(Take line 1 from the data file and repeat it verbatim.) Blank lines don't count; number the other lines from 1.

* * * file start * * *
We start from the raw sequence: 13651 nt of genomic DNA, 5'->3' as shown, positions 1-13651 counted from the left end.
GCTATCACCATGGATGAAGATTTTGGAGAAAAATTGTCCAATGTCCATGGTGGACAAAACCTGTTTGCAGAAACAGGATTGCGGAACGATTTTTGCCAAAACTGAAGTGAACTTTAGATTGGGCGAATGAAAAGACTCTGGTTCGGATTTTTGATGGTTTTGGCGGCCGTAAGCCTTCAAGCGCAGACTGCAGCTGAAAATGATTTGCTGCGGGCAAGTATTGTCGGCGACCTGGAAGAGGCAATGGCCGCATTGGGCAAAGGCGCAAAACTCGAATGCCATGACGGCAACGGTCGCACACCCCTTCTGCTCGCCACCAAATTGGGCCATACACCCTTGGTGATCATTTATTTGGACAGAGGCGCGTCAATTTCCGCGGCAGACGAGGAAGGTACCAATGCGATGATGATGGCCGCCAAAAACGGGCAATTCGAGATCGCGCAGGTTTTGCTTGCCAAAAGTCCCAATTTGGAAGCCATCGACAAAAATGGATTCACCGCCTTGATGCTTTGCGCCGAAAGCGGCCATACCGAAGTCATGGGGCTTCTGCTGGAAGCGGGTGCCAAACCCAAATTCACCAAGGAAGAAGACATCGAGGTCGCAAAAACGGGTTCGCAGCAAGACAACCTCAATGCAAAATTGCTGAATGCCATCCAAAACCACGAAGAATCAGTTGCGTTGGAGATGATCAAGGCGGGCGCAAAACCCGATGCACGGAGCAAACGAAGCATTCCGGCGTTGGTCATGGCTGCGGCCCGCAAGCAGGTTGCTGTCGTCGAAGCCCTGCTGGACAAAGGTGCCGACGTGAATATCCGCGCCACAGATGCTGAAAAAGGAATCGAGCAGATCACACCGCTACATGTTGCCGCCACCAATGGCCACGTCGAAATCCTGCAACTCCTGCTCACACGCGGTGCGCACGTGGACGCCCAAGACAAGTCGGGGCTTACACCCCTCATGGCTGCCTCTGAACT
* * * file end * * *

We start from the raw sequence: 13651 nt of genomic DNA, 5'->3' as shown, positions 1-13651 counted from the left end.